Interview / Hawkwind: The Six-decade Journey Of Seminal Space Rockers

It’s difficult to pinpoint the exact starting point of Hawkwind, the seminal space rockers whose phenomenal career spans six decades. According to the internet, Dave Brock first formed the band in 1969. Since then, the band has released at least 35 studio albums, countless live releases, and a substantial number of compilations. 

Hawkwind

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As the band mentioned during their interview, you need a rather large set of shelves to accommodate their full output. With more changes to the line-up than Chelsea had during the last season, it’s always been a fluid and crazy ride aboard the starship Hawkwind. But Brock has always been your captain. 

It’s a sunny afternoon when I catch up with four members of the band at Dave Brock’s farm in Devon. Only drummer Richard Chadwick is missing from the current line-up, with Doug MacKinnon, Magnus Martin, and Tim ‘Thighpaulsandra’ Lewis joining Dave on the phone. 

Dave Brock, Hawkwind. London Palladium
Dave Brock, Hawkwind. London Palladium. Photo: Steve Ritchie/MetalTalk

It seems apt to ask the obvious question to start. How are things down on the farm? “We are busy rehearsing and preparing,” I’m told. 

And indeed, with two high-profile shows to come at Chepstow Castle and the Royal Albert Hall, it’s pleasing to hear. As we will discover, the band are permanently writing, and the farm provides a haven for them to do that. 

With the release of their latest studio album, The Future Never Waits, at the end of April, I check if the band and Dave are keeping track of which album number it is. “I think 35 is about right,” Dave says. “I heard that the other day. But there’s probably a lot more because there are compilations as well.” 

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Indeed, there are compilations galore, many containing the same fan favourites. For fans of Hawkwind, The Future Never Waits had some new traits which veered away from the band’s traditional space rock formula, although this is a band that influences rather than being influenced. How was the reception to the album?

“We are always trying to cover as many bases as possible,” Dave says. “We don’t mind straying off into different styles or experimenting. It’s all part of the fun for us”. 

Tim interjects, “I mean, I was a bit worried about it because it gets a bit jazzy at times, but we’ve had a really great selection of feedback. People are obviously taking the correct amount of drugs to listen to the album.”

Hawkwind. London Palladium
Hawkwind. London Palladium. Photo: Steve Ritchie/MetalTalk

As the guys muse about space jazz as the new genre they’ve created, there’s a reassurance for fans of the old-school style as they explain that the next album may well go back to the basics and do some “nice space rock.”

Since 2016’s The Machine Stops, it’s fair to say that Hawkwind have been on a bit of a roll. They’ve released an album every year apart from 2022, with three live albums sandwiched alongside the studio recordings. The pandemic pushed the band to use digital transfers for 2020’s Carnivorous.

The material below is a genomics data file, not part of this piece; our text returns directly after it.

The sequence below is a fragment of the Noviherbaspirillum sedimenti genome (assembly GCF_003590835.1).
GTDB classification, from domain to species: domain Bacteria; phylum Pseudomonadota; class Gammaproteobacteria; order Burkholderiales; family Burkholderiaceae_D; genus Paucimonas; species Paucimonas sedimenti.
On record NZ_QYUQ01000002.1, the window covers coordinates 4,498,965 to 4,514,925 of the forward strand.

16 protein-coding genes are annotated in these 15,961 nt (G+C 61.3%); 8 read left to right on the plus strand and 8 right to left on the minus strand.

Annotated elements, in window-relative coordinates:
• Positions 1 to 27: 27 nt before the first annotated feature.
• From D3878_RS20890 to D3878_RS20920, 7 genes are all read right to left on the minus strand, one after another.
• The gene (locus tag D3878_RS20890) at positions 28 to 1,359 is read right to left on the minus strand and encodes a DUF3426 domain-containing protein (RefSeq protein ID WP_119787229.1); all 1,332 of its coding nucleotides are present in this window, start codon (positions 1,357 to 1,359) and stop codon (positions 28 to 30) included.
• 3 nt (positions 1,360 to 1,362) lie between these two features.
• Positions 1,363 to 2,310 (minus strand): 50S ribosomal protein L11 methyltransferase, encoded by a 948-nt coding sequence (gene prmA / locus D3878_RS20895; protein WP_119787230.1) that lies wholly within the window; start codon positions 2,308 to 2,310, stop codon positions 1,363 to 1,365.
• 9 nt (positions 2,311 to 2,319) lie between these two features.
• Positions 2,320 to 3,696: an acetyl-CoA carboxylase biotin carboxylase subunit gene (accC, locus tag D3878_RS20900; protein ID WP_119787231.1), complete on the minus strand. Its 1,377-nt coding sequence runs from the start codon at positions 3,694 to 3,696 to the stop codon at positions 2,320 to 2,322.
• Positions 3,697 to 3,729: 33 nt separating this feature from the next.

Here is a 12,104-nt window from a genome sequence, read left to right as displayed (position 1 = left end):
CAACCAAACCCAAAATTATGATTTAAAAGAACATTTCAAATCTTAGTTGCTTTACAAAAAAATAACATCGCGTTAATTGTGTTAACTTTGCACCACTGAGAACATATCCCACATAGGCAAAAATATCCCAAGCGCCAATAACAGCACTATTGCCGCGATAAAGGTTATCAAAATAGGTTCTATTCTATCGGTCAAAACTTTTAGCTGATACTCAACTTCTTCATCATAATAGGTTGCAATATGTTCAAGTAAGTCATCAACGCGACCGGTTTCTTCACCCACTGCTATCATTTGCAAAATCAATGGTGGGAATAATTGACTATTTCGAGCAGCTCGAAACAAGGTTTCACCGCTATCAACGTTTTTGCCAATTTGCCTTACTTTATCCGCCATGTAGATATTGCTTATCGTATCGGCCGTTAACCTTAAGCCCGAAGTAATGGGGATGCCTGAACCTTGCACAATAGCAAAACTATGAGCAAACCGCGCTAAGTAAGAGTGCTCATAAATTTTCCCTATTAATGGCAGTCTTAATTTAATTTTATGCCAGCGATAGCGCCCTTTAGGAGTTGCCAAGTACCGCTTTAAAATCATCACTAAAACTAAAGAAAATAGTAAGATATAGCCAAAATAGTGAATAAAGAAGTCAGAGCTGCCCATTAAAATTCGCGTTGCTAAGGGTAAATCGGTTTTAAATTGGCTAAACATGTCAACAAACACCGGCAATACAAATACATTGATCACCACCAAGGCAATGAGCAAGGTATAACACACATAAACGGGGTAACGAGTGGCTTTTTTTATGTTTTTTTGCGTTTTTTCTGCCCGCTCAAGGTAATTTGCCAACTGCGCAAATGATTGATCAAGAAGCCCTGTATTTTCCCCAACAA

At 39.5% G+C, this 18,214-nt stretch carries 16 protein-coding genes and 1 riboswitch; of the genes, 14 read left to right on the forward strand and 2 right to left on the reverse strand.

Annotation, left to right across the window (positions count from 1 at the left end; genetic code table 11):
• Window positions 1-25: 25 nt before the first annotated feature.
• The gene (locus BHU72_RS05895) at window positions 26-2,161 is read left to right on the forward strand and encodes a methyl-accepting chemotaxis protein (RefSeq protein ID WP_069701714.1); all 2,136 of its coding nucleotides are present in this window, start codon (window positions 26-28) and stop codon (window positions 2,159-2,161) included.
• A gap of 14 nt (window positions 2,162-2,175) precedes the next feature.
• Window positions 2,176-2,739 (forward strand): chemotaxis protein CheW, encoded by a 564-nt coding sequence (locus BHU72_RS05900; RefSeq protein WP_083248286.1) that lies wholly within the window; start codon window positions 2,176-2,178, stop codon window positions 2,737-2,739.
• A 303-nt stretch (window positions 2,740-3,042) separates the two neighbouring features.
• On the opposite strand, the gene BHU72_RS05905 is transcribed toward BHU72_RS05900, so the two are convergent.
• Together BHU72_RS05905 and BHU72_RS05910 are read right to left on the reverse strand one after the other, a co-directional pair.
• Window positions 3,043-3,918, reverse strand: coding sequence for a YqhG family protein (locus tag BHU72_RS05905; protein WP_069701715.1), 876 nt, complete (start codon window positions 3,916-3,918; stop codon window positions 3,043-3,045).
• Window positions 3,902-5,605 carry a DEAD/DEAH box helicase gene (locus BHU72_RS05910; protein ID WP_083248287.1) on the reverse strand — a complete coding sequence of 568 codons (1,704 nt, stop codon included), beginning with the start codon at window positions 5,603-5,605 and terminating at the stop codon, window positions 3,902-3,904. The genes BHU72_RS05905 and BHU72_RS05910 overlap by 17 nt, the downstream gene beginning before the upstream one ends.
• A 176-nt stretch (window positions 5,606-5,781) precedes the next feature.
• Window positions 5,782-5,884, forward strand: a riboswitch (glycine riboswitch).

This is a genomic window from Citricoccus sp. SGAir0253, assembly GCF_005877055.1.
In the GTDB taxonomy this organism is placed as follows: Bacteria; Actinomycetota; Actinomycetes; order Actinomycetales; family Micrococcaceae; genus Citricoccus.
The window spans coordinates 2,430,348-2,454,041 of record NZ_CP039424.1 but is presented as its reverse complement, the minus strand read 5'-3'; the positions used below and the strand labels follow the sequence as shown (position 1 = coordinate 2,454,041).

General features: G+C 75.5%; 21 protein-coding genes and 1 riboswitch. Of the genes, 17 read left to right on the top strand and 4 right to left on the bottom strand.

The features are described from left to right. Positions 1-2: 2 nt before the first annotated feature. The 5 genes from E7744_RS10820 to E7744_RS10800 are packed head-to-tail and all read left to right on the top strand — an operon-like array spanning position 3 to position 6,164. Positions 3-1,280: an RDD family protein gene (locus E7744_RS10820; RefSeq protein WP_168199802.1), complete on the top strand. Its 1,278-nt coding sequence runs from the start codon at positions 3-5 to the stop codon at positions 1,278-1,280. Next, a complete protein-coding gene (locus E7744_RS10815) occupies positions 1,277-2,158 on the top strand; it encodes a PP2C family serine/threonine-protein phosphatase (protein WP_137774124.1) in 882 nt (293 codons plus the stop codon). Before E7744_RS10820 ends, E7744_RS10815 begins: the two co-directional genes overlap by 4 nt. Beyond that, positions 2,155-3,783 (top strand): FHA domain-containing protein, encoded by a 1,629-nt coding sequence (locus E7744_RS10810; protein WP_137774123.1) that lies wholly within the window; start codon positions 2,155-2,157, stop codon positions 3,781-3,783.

Dave explains the process. “We recorded that using tracks that we would send to each other using WeTransfer, and I’d just send my tracks to the others, and they would add their bits.”

Magnus recalls that there is a song on the album where he shouts. “I was in my bedroom shouting about lockdown,” he laughs. “The neighbours must have thought I’d lost it!”

As a result of the pandemic, many bands found that recording individually and then transferring their music digitally became the new way of working. Hawkwind aren’t most bands, of course, and with all the members of the band being multi-instrumentalists, working in this way may not be the best option. 

How have they written and recorded Somnia and The Future Never Waits? “Well, we do a bit of each,” explains Dave. “Yes, we do a bit of both now,” the others agree. 

“Yeah, I mean. You can you play the bass guitar, keyboards and you programme the drums. You end up doing everything, and then you send it to another member…and they take things out!” they laugh. “That’s the challenge for us”.

There follows a debate about the best bass player in the band, with Doug offering up that Magnus is a better bass player than him. Time to move on as I can’t see the guys, but it’s all good fun with much frivolity. 

September

29sep7:00 pmHawkwind | Space Ritual, Royal Albert HallRoyal Albert Hall

Reviews of The Future Never Waits seemed to be universally positive. Over 50 years into their journey, do the band really care what people think? 

“You just hope that people will be truthful, really and say what they think. Let’s hope that we’re not turning into Americans,” Magnus adds, “I’d like to say I don’t care about what is written, but we’d be lying. I’ll read every single one that comes out.”

I wonder what Dave thinks of it all. He must have seen the full range of reviews over his career with Hawkwind from the early ’70s all the way through. Hawkwind have never followed a fashion, after all. 

“It’s funny,” he says, “I’ve got a scrapbook with cuttings of all the reviews we used to get from Melody Maker and NME and Sounds. You know, I’d show my mum an article, and you’d always cut it out and keep it. And then my mother used to say to me, why don’t you get a proper job.”

In Part Two we look forward to Chepstow Castle and The Royal Albert Hall and find out which new album they are working on. You can read that here.

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